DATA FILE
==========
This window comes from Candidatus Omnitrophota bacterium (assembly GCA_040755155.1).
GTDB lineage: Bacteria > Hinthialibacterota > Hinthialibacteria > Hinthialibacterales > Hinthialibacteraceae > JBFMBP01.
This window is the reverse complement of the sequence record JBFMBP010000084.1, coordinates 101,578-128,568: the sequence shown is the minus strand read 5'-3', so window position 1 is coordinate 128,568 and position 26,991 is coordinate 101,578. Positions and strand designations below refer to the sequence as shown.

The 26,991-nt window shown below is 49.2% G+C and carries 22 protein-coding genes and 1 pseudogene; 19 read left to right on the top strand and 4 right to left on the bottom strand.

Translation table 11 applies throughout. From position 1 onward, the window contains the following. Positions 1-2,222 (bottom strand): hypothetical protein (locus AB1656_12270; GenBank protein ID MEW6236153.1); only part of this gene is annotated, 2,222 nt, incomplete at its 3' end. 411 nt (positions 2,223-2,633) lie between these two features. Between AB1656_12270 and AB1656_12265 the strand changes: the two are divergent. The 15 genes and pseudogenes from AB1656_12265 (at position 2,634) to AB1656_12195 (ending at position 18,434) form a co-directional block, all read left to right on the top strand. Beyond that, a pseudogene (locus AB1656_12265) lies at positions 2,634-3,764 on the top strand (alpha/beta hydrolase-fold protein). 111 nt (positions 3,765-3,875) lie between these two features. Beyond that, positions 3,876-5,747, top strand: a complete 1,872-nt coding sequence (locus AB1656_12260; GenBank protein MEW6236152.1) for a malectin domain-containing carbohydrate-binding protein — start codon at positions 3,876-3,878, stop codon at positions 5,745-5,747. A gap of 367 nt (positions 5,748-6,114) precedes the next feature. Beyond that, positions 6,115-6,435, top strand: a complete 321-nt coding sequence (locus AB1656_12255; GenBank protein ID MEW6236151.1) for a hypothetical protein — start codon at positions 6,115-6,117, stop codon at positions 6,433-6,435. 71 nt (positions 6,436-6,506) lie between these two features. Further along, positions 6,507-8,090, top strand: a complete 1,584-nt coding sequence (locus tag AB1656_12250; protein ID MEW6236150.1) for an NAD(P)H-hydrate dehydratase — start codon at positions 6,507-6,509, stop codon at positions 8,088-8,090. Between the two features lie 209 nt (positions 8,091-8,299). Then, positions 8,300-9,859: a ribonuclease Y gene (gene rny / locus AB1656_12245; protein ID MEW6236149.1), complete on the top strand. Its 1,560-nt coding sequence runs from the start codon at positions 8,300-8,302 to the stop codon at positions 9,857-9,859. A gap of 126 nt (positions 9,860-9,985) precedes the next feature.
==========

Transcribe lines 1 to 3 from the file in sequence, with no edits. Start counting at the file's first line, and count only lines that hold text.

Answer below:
This window comes from Candidatus Omnitrophota bacterium (assembly GCA_040755155.1).
GTDB lineage: Bacteria > Hinthialibacterota > Hinthialibacteria > Hinthialibacterales > Hinthialibacteraceae > JBFMBP01.
This window is the reverse complement of the sequence record JBFMBP010000084.1, coordinates 101,578-128,568: the sequence shown is the minus strand read 5'-3', so window position 1 is coordinate 128,568 and position 26,991 is coordinate 101,578. Positions and strand designations below refer to the sequence as shown.